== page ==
Remember a few weeks ago when I touched on Penn West Petroleum while talking about coin flip investing? No? Anyone? Y’all suck. That post was gold. You’re going to want to go back and read that, because this post is going to show you just how such a phenomenon works.
Like the rest of the investing world, I’ve watched oil melt down over the last few months. Yes, apparently I get that channel in South Korea. I watched it fall to $85, then $80, and now finally to $76, or whatever it finished at yesterday. The market is concerned that supply is OUT OF CONTROL while demand is waning. The supply imbalance is partly due to the huge increase in shale drilling in the U.S., our oil sands expanding faster than my ego, and Russia pumping out all the oil it can. Tensions with ISIS in Iraq aren’t even helping, since apparently the group is using oil proceeds to fund its crimes against freedom.
Put all this together, and there’s a glut of new oil in the market. If you’re OPEC, what exactly should you do?
So far… not much. There are rumors that the Saudis are happy to let oil stay low for a while, but I’m not sure if I buy them. Out of the dozen or so OPEC members, only 3 can run a balanced budget based on oil prices at today’s levels. Sure, running a deficit for a year isn’t the end of the world, but the much easier solution is to just cut production to get oil back up to $85-$90 a barrel. It’s what OPEC has done just about every time this happens. Sure, Russia might not cooperate, but everyone else should. Putin is just too badass to play by the rules.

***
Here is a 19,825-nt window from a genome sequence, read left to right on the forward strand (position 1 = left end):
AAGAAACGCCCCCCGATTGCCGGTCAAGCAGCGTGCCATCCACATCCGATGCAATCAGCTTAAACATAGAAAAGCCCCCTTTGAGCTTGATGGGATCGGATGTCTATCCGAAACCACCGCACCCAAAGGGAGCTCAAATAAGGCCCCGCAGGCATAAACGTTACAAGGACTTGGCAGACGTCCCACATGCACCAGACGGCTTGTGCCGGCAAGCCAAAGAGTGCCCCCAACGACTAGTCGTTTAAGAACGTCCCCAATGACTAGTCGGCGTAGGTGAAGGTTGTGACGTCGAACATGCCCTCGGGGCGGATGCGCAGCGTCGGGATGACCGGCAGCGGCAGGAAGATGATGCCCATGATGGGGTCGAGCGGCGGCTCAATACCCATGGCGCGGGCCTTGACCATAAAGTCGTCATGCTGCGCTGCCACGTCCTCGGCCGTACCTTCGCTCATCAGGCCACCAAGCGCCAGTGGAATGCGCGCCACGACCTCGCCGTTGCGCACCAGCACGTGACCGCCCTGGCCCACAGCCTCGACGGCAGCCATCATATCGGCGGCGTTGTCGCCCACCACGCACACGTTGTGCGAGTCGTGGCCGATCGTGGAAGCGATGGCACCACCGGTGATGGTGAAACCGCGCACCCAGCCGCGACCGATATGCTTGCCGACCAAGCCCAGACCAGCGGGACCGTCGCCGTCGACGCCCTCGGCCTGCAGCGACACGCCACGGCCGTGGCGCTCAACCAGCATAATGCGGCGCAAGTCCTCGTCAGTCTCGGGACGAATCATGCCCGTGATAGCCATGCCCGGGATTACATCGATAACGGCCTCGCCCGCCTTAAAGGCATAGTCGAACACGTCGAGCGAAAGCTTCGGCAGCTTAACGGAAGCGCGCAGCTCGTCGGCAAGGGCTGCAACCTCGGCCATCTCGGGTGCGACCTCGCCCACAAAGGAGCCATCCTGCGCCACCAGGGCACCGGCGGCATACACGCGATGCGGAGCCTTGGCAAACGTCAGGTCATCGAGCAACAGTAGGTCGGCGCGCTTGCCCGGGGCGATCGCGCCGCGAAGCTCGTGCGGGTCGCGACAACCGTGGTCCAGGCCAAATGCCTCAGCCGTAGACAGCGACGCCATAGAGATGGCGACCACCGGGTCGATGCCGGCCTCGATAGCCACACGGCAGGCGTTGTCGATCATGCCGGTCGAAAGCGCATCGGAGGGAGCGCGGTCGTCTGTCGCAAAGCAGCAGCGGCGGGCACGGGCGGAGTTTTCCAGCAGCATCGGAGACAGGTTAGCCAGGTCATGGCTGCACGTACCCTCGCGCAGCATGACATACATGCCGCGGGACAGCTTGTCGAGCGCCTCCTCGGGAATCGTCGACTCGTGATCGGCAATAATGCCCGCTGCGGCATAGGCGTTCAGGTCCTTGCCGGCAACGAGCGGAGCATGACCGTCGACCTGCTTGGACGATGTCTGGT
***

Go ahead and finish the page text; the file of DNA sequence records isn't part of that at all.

(Edit: Russia isn’t even in OPEC. Oh well. Putin stays. You try saying no to a shirtless man on a bear.)
All signs point to oil rebounding pretty hard when OPEC does get together and talk about things at the end of the month. There might be a few countries opposed, but it looks likely. Nobody wants to see oil below $80. Shale plays can’t make money, oil sands plays are marginally profitable depending on the location (old mine are, while new ones aren’t, essentially), and any offshore stuff is approximately break even, depending on where it is.
So I went sniffing around the sector. Canadian Oil Sands was a name I first checked out. It has a monstrous dividend yield, currently north of 8%. It’s also just finishing up a couple of major projects to its upgrader system, meaning that its capex expenses are going to drop from something like $600 million in 2014 to $200 million in 2015. If oil stabilizes around $85, the dividend is safe, but not if oil stays below $80.
What I didn’t like about COS is that it’s a pretty high cost producer. Suncor’s oil sands plays are, overall, a lower cost, but you’re only getting a 3% dividend to own it compared to 8%. And since Suncor is so big, many investors have cycled out of the riskier names into it. That always happens when a sector gets killed. Thus it doesn’t represent the upside opportunity as a riskier name.